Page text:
The other item you should get here in Canada is your outerwear coat. Kathmandu jackets are not designed to cut windchill and let the cold in around zips and through seams. It will work for you if you are only here a short time. For longer times, get a decent winter coat. I don't recommend Canada Goose as that has turned into a stylish brand with more emphasis on style than practicality these days. I won't pay upwards of $1000 for one of their jackets, especially as most designs are now for city warmth and not for the great outdoors. Every province has different down coat products but, depending on what you intend to do, you may not need a down coat/jacket. Longer coats for around cities are great. In the outdoors jackets are better. Boiled wool pea coats with padded, insulated liners are popular. I've got a long down coat and now need a jacket for this winter as the longer coat isn't warm enough or comfortable enough when sitting for hours out on ice when I'm ice fishing. I can give tips if you say where you will be and what activities you plan to do. 

Finally (whew, this is long!) remember that the secret to staying warm is layers. Even cotton under wool adds warmth - natural fibres are best. NZ has some of the best natural fibres in the world and you can spend less on getting warm by buying most things while still in NZ. 

(If you find this post useful, please bring pineapple lumps and Whittakers peanut slabs to Canada. I'll tell you where to send them LOL)



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  # 1386727 13-Sep-2015 17:38
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^^^ From someone living in Canada.

As for the Icebreaker comments, if not buying in Canada I suggest looking at Amazon US. We buy all our Icebreaker from Amazon. It's not funny paying NZ$600 for a jacket that costs US$250 on Amazon, shipped.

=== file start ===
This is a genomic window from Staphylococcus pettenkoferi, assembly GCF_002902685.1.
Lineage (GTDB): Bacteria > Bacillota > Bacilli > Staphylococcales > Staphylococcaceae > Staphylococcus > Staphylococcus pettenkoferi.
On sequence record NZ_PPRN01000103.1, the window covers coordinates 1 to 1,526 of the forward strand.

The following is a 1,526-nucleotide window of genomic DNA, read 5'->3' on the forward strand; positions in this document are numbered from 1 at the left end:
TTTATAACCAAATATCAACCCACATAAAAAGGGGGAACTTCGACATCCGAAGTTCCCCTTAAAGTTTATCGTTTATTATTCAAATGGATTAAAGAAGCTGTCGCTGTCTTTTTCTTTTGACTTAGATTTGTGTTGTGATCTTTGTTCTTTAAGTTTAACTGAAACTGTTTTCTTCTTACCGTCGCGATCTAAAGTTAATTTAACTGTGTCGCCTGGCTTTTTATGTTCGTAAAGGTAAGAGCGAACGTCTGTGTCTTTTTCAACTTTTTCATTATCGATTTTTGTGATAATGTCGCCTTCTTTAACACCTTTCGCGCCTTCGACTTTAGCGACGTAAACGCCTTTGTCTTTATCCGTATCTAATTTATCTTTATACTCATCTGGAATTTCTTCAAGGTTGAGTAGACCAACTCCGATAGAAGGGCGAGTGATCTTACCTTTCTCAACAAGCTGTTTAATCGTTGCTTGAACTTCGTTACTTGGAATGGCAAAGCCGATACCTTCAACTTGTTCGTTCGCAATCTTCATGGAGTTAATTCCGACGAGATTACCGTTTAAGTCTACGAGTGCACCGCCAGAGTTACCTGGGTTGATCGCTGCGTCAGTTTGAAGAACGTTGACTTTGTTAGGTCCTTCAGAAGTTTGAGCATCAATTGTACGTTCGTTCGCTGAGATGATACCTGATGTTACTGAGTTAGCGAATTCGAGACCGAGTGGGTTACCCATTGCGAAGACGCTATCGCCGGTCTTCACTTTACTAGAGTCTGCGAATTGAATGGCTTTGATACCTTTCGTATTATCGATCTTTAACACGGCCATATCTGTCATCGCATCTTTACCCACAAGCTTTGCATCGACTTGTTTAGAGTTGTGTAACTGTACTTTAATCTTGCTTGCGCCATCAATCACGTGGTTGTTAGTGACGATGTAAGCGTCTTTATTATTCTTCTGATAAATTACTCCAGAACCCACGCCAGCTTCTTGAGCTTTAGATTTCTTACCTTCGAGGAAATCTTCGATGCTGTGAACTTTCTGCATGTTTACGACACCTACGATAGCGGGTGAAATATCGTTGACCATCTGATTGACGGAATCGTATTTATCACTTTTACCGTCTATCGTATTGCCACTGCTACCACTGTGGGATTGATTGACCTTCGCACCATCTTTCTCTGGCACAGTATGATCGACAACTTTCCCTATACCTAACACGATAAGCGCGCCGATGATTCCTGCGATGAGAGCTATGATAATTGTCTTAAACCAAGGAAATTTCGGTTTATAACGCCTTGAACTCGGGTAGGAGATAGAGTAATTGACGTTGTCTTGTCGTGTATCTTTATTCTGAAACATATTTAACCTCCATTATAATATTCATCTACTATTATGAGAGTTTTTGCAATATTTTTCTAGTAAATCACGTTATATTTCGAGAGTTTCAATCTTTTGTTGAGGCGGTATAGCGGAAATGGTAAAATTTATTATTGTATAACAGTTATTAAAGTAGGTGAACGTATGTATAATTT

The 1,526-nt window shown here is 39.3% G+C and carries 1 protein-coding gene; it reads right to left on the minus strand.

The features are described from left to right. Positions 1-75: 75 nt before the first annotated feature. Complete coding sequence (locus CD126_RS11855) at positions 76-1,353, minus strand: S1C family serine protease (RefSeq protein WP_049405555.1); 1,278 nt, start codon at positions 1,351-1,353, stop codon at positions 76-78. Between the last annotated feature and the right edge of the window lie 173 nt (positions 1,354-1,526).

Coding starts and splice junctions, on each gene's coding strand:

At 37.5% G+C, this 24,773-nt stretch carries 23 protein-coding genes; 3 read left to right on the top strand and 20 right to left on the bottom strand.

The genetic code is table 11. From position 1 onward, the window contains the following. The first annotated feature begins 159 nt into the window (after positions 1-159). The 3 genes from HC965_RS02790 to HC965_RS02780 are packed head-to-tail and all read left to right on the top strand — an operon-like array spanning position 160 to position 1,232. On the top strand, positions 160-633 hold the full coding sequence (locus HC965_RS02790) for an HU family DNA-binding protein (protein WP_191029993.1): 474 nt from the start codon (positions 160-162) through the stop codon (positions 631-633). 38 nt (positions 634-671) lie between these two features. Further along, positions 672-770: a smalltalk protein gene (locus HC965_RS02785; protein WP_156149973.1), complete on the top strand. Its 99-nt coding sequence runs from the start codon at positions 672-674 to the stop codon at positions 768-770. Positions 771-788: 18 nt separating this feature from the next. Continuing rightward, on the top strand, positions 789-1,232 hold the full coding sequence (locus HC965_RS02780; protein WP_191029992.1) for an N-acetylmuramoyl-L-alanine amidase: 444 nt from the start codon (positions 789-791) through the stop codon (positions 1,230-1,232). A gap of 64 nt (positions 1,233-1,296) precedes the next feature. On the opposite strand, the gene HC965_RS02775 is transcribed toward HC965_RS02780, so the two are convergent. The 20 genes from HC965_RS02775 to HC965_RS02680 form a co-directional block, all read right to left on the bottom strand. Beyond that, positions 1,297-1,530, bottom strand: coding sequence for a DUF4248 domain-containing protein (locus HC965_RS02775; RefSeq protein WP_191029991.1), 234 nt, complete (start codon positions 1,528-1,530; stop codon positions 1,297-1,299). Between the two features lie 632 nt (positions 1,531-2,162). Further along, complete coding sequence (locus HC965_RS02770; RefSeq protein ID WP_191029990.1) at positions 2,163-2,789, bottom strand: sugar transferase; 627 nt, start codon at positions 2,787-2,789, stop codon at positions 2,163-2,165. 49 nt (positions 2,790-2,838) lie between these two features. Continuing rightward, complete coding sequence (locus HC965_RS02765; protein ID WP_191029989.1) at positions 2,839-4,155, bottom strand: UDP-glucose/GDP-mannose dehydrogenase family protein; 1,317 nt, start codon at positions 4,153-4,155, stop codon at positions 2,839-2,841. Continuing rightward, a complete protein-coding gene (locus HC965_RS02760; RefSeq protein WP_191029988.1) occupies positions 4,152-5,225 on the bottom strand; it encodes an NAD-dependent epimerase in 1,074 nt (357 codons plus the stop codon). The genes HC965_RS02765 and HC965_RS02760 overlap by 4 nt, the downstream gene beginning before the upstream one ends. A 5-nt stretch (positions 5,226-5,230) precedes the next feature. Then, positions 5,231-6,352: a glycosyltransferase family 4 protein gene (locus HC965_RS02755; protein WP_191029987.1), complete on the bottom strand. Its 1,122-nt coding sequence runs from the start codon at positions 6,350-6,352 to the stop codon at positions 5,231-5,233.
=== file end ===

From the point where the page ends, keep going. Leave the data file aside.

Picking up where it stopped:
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  # 1386742 13-Sep-2015 17:54
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freitasm: ^^^ From someone living in Canada.

As for the Icebreaker comments, if not buying in Canada I suggest looking at Amazon US. We buy all our Icebreaker from Amazon. It's not funny paying NZ$600 for a jacket that costs US$250 on Amazon, shipped.



It's expensive here but I have to admit to being biased against Icebreaker (due to cost here & in NZ). Love their business model and applaud their success but there are a lot of firms making merino clothing in NZ for a lot less than Icebreaker. Check out work-wear stores, shops catering to farmers or fishermen, or even Farmlands. Icebreaker do make nice things & it's more worthwhile buying them in NZ where you can wear some as outerwear. In Canada, outside of perhaps BC, Icebreaker outerwear isn't warm enough. Great underwear though. 

NOTE for the OP: Don't consider buying clothing or shoes online for shipping into Canada before or after you arrive. The chances of anything, especially shoes or clothes, slipping past the border unnoticed are zero to nil. Taxes and duties can be higher than the cost of the items (I got hit with $600 on $80 worth of curtains). Bring your items in with you. If you order from Amazon.com, Amazon will add duty and taxes to the cost at checkout then you have to deal with customs agents, so buy and bring with you.



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  # 1386950 13-Sep-2015 21:52
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Although I have Icebreaker underwear, I have always preferred Helly Hansen's Lifa garments. I find the Merino itchy no matter how fine they make it, and Lifa is easier to look after. Cheaper too, usually!

I was in Queenstown last week and saw some Canada Goose stuff. Very expensive indeed. It's never cheap because it is very good, but pretty sure it would be cheaper in Canada.





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  # 1386971 14-Sep-2015 01:09
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For those of you who don't remember me, I was raised in Quebec and lived through about a LOT of winters before leaving North America to go live in NZ for a dozen years. I've now been back in Quebec for a couple years.

The advice elpie gave is spot on. I can only reiterate: Layers will keep you warm. Natural fibers for under layers (wool is best), and a good waterproof/windproof outer layer. And a good pair of snow boots if you're going to face that.

I don't really do big down coats or jackets, even when it's -40C.

As for Canada Goose
Geektastic: I was in Queenstown last week and saw some Canada Goose stuff. Very expensive indeed. It's never cheap because it is very good, but pretty sure it would be cheaper in Canada.


Canada Goose USED to be very good. Now they are average. They are still trading on their name. They were never designed for urban activities. Now, they have models designed for that, but their entire range has gone down hill. It's a veritable fashion to wear Canada Goose (incidentally, it's a HUGE fashion also to wear Ugg boots outdoors in winter here).